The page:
THA Chief Secretary Orville London has invited the Minority Leader Ashworth Jack and his party to examine the Assembly’s books on the BOLT arrangement for the $143 million Administrative Complex for the Agriculture Division at Shirvan in southwest Tobago.
“If you think there is something untoward in the BOLT arrangement bring your people, bring your legal people, bring your accountant and so on, I will not be there, sit with one or two independent people and if there is something untoward then take the appropriate action,” he said in an interview on Thursday. (13th September 2012)
Stressing that he was all for accountability and transparency, London said he had no problem with that but it was a little bit disconcertion when these matters were discussed in a bias, partisan and politicised manner since it did nobody any good. “I am in total agreement that if projects are done with public funds the public has a right to know whether it was not in their best interest,” he added.
The Tobago Chief Secretary said contrary to the impression being given by the Minority Tobago Organisation of the People (TOP), the purchase of the three acres of land for $12 million at Shirvan then leasing it to the special purpose company MILSHIRV for the BOLT arrangement would save the Assembly tens of millions of dollars.
He explained that the owners had placed a price tag of $16.4 million on the land and if they were allowed to continue ownership the Assembly would have had to pay interest on that price for the 20-year lease period.
He said Peter Forde, managing director of the consulting firm of Project Specialist Limited had advised that the Assembly purchase the land which was valued for $12 million by the Commissioner of Valuation of the Ministry of Finance.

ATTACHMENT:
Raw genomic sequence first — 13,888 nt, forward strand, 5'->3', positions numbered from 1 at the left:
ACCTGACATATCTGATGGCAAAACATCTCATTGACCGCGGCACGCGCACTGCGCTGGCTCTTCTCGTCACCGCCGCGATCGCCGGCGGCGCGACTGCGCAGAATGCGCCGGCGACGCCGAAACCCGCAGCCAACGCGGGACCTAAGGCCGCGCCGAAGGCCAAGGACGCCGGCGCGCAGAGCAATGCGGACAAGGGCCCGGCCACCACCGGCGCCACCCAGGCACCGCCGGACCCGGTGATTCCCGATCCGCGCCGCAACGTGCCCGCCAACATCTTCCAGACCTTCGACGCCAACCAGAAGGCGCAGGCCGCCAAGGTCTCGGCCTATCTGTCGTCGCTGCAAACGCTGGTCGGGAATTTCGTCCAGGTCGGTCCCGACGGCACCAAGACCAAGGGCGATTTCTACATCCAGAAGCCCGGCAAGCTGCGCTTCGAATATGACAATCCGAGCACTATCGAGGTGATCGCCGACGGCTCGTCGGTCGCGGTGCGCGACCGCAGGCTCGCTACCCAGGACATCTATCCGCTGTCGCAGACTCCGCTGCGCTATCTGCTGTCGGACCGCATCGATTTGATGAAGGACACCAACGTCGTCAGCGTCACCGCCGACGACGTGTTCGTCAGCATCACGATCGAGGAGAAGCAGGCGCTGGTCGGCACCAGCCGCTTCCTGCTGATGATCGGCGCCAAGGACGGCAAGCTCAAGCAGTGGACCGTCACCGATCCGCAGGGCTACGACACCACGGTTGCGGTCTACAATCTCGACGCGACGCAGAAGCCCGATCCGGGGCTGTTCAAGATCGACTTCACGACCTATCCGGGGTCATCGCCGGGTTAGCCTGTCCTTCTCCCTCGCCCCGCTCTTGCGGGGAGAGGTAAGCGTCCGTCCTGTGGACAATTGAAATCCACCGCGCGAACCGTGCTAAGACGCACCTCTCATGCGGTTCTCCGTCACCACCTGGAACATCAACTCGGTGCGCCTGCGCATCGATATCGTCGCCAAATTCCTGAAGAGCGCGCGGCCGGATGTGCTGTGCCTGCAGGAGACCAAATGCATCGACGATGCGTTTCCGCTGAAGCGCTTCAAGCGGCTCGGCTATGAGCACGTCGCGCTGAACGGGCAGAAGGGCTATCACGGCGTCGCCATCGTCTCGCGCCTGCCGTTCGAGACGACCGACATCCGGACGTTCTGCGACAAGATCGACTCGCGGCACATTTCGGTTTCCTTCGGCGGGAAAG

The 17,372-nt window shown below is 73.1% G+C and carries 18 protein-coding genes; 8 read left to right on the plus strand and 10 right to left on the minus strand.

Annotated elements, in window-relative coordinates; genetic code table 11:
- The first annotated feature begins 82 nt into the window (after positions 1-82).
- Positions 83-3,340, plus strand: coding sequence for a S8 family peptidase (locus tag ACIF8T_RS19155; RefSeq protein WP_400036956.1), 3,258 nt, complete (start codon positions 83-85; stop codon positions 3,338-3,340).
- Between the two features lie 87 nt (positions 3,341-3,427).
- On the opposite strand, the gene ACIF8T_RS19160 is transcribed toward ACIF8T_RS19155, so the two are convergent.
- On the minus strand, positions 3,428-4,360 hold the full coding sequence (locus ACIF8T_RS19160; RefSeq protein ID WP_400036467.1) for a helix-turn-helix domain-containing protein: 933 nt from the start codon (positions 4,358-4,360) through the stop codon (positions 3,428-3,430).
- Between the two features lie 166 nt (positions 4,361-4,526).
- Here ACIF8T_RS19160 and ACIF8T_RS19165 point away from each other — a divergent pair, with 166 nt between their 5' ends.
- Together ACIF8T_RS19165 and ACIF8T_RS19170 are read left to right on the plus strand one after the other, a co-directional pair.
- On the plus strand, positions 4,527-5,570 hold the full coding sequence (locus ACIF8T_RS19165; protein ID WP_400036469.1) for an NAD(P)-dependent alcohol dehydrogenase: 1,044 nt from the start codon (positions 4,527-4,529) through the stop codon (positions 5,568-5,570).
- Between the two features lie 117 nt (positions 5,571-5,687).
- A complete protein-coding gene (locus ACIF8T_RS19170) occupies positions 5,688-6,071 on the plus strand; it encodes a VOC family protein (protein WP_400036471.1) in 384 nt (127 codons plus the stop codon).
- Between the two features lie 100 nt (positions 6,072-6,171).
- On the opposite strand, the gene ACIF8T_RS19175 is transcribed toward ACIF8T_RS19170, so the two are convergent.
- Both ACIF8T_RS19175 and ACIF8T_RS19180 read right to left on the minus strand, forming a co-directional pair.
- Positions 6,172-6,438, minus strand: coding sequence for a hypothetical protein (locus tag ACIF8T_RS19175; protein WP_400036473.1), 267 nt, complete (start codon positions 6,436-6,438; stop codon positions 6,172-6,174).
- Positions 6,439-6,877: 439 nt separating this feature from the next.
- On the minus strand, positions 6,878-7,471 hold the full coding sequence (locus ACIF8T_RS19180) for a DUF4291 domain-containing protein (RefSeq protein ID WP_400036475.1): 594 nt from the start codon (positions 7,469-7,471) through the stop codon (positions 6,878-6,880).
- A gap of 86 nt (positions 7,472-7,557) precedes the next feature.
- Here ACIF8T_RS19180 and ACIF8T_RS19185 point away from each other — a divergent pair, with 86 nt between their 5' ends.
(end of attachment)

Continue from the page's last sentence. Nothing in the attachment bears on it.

According to London, Forde had indicated that a lease to MILSHIRV was necessary to be able to source funding from the bank which will not provide the funds for a building on property for which it did not have control.
However, the Chief Secretary said the Assembly would not be at a disadvantage since according to the building lease the building and the land would be under its total ownership for $1.00 at the end of 20 years. He added that the building lease also gave the Assembly the option to negotiate the outright purchase of the building at three-year intervals.
London said the BOLT had been utilised in Trinidad to finance the UTC head office, Works head office, NALIS, Hall of Justice and the five stadia in Trinidad and Tobago, as well as the equipment for the Studley Park Quarry in Tobago. In Barbados the BOLT was used to construct the Industrial Development Corporation Business Park, the Grenada Government head office in the Botanic Gardens and the Beausejour Cricket Stadium in St Lucia.
He said the Assembly has never received enough funding from the central government to finance many of its major projects and requests from previous ministers of finance for approval to borrow were refused resulting in the Assembly having to defer the construction of many of its major projects including the Bacolet Indoor Complex and Aquatic Centre, the Education Office Complex and the Scarborough RC School.
Meanwhile Director of Land Management Horace Archille has confirmed that the nearby Tobago Race Club Lands and Friendship Estate were not yet in the possession of the Assembly although they were compulsory acquired in 2009 and 2010 respectively, the central government had not yet paid the owners.